Speaking to the Guardian while under house arrest, Iltija Mufti  said as many as 25 armed security personnel had surrounded her house in the week following annexation. All entrances to the house have been locked, she said, defying a communications ban by the Indian government.

Read more: An American & an Indian Journalist together report the horrors of Kashmir

Mufti said no legal basis had been provided for her detention but she had been told her previous comments to the media, criticising India’s actions in Kashmir, had angered officials. She said she had been denied a lawyer and prevented from seeing visitors.

Her mother was placed under house arrest hours before the Indian government made a dramatic announcement on 5 August that it would withdraw Kashmir’s special status. She is understood to have been taken to a makeshift jail.

“I’ve quite clearly been told: first of all we make sure you don’t get your voice out, and you’re not heard, and if you do, be ready to suffer the consequences,” said Mufti, who managed to speak to the Guardian from her home. “Those consequences will be that you will be detained indefinitely and that I won’t have the right or access to even a lawyer.

During the interview she criticized India’s propaganda aimed at advertising Kashmir’s situation as ‘normal’ saying the unilateral decision has paralysed the state which is now on the verge of an economic, humanitarian and medical crisis.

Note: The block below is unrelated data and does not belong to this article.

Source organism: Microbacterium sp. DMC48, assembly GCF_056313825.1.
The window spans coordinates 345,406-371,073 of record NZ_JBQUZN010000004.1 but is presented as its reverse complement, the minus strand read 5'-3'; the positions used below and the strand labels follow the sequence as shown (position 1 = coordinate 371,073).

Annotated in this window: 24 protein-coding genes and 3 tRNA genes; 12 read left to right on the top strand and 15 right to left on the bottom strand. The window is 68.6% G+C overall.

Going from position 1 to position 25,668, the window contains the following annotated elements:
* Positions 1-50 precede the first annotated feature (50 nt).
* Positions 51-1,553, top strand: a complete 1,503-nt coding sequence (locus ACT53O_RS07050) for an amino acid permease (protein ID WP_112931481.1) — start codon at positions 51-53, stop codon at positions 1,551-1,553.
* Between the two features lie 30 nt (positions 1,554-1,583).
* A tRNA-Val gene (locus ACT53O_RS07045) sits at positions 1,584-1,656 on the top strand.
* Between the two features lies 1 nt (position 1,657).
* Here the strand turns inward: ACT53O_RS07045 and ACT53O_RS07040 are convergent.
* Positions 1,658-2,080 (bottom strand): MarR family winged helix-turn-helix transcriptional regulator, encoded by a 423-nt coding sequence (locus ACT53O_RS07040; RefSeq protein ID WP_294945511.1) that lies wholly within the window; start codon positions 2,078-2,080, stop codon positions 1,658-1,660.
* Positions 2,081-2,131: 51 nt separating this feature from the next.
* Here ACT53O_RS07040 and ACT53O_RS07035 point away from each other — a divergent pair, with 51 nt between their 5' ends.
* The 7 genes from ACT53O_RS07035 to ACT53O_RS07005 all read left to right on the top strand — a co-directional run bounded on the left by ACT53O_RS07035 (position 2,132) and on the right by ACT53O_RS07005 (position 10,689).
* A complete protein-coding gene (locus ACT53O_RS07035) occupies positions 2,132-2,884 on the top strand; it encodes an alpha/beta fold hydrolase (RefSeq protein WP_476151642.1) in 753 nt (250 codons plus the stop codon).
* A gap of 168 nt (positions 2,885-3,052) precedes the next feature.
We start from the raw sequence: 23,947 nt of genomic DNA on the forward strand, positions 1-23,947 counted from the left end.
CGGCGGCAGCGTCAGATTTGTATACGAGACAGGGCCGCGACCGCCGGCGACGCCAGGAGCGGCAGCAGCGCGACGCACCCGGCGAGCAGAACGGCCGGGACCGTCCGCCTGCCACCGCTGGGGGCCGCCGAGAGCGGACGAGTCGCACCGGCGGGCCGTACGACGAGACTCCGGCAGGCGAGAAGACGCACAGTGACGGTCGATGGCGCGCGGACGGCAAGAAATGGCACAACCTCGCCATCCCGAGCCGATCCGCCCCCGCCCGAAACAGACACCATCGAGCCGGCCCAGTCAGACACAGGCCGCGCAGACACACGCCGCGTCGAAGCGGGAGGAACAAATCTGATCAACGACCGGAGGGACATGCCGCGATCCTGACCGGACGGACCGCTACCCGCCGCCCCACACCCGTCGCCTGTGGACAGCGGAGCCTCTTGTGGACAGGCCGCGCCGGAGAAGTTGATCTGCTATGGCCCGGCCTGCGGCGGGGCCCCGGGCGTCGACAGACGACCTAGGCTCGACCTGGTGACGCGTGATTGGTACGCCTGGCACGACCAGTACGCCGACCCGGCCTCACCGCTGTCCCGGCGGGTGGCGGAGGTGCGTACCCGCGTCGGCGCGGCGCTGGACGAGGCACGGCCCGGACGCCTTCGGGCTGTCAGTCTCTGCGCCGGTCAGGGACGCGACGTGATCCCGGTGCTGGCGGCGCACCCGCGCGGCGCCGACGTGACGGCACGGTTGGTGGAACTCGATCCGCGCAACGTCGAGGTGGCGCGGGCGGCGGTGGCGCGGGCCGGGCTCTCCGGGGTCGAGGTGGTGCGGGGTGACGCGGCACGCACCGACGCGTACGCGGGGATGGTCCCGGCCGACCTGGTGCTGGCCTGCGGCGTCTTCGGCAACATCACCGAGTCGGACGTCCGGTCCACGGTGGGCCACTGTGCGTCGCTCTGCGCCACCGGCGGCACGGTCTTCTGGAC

I feel really scared for my life. I don’t think I am safe any more because I don’t trust this government. The way they have gone after even elected representatives is quite frightening.”

Fear of safety did not deter Iltija from speaking up against Modi’s administration and the atrocities in Kashmir the last five months. The young activist extended Kashmir’s cause to several international forums and news agencies.

In conversation with Gulf News she said, “The government of India wants to smother Kashmiri voices. It has illegally detained everyone from elected representatives, party workers, civil society members and hasn’t even spared minors. In such an oppressive atmosphere, I wasn’t left with any choice but to speak up. I have received veiled threats but I am not the one to get bullied. I am here to tell the truth”

During the interview she criticized India’s propaganda aimed at advertising Kashmir’s situation as ‘normal’ saying the unilateral decision has paralysed the state which is now on the verge of an economic, humanitarian and medical crisis.